Elicker wins mayoral primary
With over 70 percent of the primary votes, Elicker becomes the Democratic nominee for the November general election.
Mia Cortés Castro, Staff Photographer
Incumbent mayor Justin Elicker won the Democratic mayoral primary Tuesday night, crushing challenger Liam Brennan with over 70 percent of the primary votes.
In total, 5,176 New Haven Democrats supported Elicker’s nomination, while 2,176 cast ballots for Brennan. Elicker received the majority of the votes in all of New Haven’s thirty wards.
The incumbent will now proceed to the general election on Nov. 7 as the Democratic nominee, additionally endorsed by the Working Families Party. In the general election, Elicker is being challenged by Republican-endorsed mayoral candidate Tom Goldenberg.
“These things cannot be done alone, and let’s be clear about that today,” said Elicker. “This wasn’t just a victory. But we got bigger. We got over 70 percent of Democrats that voted today supporting this campaign. That is a huge, huge feat. We can only persevere if we do so together. And because we have worked not just today, but for the past four years together.”
Walking into his election afterparty at BAR New Haven on Crown Street with his wife and daughters, Elicker enthusiastically waved and thanked people on his way to deliver his victory speech. The room of approximately 100 people included alders Kampton Singh, Eli Sabin, Ellen Cupo and Ron Hurt, as well as members of Local 34, New Haven Rising and other unions around the city. Elicker and his supporters enjoyed drinks and pizza while they celebrated the victory.
During his speech, Elicker thanked his wife, Natalie, his daughters and his parents. He also congratulated the winners of contested alder races around the city. Elicker mentioned various accomplishments of his administration over the last four years, including implementing and growing the Elm City’s non-violent crisis response team, called COMPASS, increasing affordable housing units and the ordinance that allowed for the first tenants union in Connecticut. He also acknowledged that his campaign is not yet over.
“Let’s be clear that tonight is not a victory, because guess what, we’ve got a campaign that goes through November and we have a candidate that is on the Republican ticket,” said Elicker. “We need to keep the fire on to win, and we need your support to win. We need to knock on doors. We need to get the message out so that it is not 70 percent, but it is even more in November. Are you with me?”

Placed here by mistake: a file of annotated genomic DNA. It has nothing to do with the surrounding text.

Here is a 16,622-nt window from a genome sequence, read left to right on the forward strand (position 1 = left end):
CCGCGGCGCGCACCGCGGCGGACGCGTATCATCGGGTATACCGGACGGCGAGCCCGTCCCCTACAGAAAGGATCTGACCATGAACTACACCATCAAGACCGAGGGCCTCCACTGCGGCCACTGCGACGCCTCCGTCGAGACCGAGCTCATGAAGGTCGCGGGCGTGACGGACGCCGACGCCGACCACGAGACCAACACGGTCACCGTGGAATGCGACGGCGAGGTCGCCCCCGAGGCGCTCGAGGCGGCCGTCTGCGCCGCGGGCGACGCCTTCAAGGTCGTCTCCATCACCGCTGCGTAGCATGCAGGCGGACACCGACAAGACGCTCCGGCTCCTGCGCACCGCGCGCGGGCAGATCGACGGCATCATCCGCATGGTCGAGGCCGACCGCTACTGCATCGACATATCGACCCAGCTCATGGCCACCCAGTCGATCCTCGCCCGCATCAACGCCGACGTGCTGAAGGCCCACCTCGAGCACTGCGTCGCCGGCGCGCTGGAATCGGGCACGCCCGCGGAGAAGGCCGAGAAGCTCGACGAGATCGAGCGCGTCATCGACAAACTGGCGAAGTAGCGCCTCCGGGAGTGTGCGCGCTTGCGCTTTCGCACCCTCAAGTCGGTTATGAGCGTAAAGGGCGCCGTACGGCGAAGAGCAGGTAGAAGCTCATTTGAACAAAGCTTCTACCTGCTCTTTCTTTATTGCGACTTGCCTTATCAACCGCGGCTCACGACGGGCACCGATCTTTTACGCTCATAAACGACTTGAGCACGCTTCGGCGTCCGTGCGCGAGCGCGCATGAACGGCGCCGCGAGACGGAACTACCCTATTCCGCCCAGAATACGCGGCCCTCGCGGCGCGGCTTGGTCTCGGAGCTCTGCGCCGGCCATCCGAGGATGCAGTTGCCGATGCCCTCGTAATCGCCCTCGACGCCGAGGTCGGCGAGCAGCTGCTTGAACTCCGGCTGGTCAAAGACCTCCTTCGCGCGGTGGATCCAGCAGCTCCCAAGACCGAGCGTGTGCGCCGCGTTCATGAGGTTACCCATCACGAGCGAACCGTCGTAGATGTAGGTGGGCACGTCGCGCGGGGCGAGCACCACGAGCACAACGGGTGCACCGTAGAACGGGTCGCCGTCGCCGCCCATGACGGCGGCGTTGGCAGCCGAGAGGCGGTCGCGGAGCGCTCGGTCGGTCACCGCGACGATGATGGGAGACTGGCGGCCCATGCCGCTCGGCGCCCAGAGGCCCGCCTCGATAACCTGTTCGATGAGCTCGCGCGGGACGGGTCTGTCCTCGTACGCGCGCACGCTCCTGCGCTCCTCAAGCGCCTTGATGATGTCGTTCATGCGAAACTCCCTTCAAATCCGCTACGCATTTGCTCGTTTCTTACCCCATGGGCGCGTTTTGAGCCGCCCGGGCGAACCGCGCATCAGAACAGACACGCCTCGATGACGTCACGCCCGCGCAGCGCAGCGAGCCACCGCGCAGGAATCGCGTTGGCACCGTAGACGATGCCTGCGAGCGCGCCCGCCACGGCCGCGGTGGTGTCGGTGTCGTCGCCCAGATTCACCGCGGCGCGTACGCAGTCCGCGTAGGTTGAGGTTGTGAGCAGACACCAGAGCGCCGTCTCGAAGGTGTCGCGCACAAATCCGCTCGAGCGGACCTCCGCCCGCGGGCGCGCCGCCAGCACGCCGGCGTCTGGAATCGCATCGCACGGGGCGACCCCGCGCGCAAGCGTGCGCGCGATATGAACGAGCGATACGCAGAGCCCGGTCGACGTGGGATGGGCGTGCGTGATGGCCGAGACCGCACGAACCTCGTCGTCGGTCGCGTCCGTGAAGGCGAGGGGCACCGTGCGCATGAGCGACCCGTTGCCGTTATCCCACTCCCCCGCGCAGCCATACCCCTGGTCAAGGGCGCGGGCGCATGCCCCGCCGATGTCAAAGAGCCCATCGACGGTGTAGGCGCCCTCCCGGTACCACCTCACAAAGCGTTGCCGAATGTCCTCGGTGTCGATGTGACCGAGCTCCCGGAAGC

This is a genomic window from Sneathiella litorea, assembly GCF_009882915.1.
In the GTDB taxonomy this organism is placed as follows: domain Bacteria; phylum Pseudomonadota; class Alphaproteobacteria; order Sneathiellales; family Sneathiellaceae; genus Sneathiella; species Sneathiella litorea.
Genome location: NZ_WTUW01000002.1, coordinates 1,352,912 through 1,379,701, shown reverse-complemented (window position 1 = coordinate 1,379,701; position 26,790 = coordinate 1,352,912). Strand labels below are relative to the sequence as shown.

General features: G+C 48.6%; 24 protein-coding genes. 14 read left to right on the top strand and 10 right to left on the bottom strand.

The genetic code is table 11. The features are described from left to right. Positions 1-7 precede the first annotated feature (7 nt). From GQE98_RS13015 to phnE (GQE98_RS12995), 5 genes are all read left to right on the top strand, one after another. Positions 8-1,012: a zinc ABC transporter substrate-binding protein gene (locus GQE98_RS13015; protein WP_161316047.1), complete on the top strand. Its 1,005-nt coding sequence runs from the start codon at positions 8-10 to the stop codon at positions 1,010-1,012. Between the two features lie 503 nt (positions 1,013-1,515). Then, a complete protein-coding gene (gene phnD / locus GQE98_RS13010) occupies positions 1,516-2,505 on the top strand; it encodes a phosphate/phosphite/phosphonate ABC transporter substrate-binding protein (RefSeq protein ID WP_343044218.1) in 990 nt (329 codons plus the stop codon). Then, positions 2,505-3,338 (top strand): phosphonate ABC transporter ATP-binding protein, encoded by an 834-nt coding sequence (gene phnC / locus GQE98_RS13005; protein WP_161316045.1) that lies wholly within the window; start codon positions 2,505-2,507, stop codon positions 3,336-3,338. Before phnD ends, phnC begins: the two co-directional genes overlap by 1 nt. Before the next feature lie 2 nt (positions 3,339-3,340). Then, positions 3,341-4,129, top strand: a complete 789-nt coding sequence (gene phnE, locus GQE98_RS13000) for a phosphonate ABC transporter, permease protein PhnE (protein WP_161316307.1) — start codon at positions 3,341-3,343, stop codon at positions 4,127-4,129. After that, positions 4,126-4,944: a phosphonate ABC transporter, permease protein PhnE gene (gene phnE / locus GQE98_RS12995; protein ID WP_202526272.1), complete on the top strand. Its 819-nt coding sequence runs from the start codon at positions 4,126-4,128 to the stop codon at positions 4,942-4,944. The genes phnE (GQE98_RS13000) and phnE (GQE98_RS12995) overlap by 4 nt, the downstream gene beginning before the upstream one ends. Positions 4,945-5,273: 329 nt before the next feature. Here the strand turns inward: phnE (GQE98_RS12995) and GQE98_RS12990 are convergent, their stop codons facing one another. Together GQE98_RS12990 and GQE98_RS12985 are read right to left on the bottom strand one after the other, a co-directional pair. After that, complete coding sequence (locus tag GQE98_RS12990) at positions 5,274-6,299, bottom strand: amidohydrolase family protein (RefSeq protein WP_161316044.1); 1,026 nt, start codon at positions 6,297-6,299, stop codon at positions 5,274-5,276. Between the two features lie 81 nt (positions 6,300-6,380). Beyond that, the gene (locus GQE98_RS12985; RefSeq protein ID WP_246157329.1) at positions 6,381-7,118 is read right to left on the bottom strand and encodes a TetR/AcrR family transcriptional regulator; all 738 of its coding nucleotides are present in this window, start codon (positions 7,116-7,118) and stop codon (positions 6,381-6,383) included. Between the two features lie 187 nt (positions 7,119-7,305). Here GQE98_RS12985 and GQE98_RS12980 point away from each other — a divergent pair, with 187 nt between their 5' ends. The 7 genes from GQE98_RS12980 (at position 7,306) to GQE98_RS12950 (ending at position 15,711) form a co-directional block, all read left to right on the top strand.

When Brennan entered his after-party, he knew he had lost the election. The crowd of around 20 people met him with hugs and cheery words. He walked from person to person, smiling and thanking them for their support.
Brennan acknowledged that the result of the race was not what he was hoping for but said that his campaign raised important issues, helping city residents envision a “better future.”
“Winning office was always just a means to an end … to enact the change we want,” Brennan told his supporters. “Our whole system of government [in the United States] is creaky and old. We can give up and we can complain … or we can choose to try to do something better. And that is what all of you did over these last few months.”
Brennan will not be on the ballot in November, as he chose to not run as an independent candidate. He told the News that while he does not have any specific post-election plans, he will continue to be involved in the city, and also hopes to spend some more time with his wife and four kids.
Abdul Osmanu, field manager for Brennan’s mayoral campaign and a town councilor in neighboring Hamden, told the News that while he has run many campaigns in his career, Brennan’s was his favorite.
“Liam always has his eyes on the issues, and I am excited for all the great things he will continue to do,” Osmanu said.
Ending on an amicable note, the candidates spoke over the phone after the election was called, during which they agreed to work together to help serve New Haven.
“I’m grateful that Liam threw his hat in the race and ran a spirited campaign,” said Elicker at his party.
Brennan held his election day after-party at Rudy’s Bar on Chapel Street.
Brennan also thanked Elicker and acknowledged his “fantastic campaign.”
“His service to the city has been phenomenal,” Brennan said, “[and I appreciate] his willingness to put himself out there.”
Around the city, voters shared why they chose to vote for either Elicker or Brennan with the News.
In Ward 22, former middle school teacher Melodie Thigpen, said she voted for Brennan, hoping that a new administration would help keep the Yale students living near her home on Lake Place accountable for their noise and littering.
“It seems like Yale is protected. The students are very privileged and they act like it,” Thigpen said.
Up north in Ward 10, Lisa Begmann told the News that she voted for Elicker because of his collaboration with “a coalition of alders.” Bergmann highlighted Elicker’s support for a better job market and local hiring, reopening the Q-House and prioritizing safety as reasons for supporting Elicker.
The general election will be held on Nov. 9.
Natasha Khazzam and Laura Ospina contributed reporting.